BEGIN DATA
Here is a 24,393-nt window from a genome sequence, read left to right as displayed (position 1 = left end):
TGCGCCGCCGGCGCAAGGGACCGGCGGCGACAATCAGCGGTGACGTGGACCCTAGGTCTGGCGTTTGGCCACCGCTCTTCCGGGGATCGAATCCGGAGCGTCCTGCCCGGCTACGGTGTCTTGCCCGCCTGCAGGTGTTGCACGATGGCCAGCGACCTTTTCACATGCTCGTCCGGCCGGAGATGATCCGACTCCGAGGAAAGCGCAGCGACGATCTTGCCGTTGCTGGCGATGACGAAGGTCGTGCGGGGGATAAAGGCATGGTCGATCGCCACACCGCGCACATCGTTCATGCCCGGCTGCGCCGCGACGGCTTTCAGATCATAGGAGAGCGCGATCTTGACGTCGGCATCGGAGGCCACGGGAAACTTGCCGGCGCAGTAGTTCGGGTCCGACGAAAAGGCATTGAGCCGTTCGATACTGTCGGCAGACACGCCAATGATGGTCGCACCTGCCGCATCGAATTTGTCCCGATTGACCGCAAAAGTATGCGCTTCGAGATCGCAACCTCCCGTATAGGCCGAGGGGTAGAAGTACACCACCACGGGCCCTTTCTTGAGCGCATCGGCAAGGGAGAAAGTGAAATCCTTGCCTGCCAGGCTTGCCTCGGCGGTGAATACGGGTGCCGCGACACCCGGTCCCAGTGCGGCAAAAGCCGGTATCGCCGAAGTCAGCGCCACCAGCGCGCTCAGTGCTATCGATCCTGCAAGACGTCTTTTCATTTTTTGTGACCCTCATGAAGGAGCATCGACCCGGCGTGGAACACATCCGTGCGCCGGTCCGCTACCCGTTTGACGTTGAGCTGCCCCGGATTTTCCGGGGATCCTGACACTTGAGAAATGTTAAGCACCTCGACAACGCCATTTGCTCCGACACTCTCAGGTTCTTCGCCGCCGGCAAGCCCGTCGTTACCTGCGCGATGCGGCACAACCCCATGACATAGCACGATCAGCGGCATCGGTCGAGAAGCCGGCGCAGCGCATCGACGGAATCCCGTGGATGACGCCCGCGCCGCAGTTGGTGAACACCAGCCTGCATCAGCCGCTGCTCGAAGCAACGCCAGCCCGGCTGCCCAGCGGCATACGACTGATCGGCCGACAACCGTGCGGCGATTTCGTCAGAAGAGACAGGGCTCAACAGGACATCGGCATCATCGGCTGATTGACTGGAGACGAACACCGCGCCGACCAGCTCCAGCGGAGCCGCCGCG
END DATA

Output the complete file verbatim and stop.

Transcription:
Here is a 24,393-nt window from a genome sequence, read left to right as displayed (position 1 = left end):
TGCGCCGCCGGCGCAAGGGACCGGCGGCGACAATCAGCGGTGACGTGGACCCTAGGTCTGGCGTTTGGCCACCGCTCTTCCGGGGATCGAATCCGGAGCGTCCTGCCCGGCTACGGTGTCTTGCCCGCCTGCAGGTGTTGCACGATGGCCAGCGACCTTTTCACATGCTCGTCCGGCCGGAGATGATCCGACTCCGAGGAAAGCGCAGCGACGATCTTGCCGTTGCTGGCGATGACGAAGGTCGTGCGGGGGATAAAGGCATGGTCGATCGCCACACCGCGCACATCGTTCATGCCCGGCTGCGCCGCGACGGCTTTCAGATCATAGGAGAGCGCGATCTTGACGTCGGCATCGGAGGCCACGGGAAACTTGCCGGCGCAGTAGTTCGGGTCCGACGAAAAGGCATTGAGCCGTTCGATACTGTCGGCAGACACGCCAATGATGGTCGCACCTGCCGCATCGAATTTGTCCCGATTGACCGCAAAAGTATGCGCTTCGAGATCGCAACCTCCCGTATAGGCCGAGGGGTAGAAGTACACCACCACGGGCCCTTTCTTGAGCGCATCGGCAAGGGAGAAAGTGAAATCCTTGCCTGCCAGGCTTGCCTCGGCGGTGAATACGGGTGCCGCGACACCCGGTCCCAGTGCGGCAAAAGCCGGTATCGCCGAAGTCAGCGCCACCAGCGCGCTCAGTGCTATCGATCCTGCAAGACGTCTTTTCATTTTTTGTGACCCTCATGAAGGAGCATCGACCCGGCGTGGAACACATCCGTGCGCCGGTCCGCTACCCGTTTGACGTTGAGCTGCCCCGGATTTTCCGGGGATCCTGACACTTGAGAAATGTTAAGCACCTCGACAACGCCATTTGCTCCGACACTCTCAGGTTCTTCGCCGCCGGCAAGCCCGTCGTTACCTGCGCGATGCGGCACAACCCCATGACATAGCACGATCAGCGGCATCGGTCGAGAAGCCGGCGCAGCGCATCGACGGAATCCCGTGGATGACGCCCGCGCCGCAGTTGGTGAACACCAGCCTGCATCAGCCGCTGCTCGAAGCAACGCCAGCCCGGCTGCCCAGCGGCATACGACTGATCGGCCGACAACCGTGCGGCGATTTCGTCAGAAGAGACAGGGCTCAACAGGACATCGGCATCATCGGCTGATTGACTGGAGACGAACACCGCGCCGACCAGCTCCAGCGGAGCCGCCGCG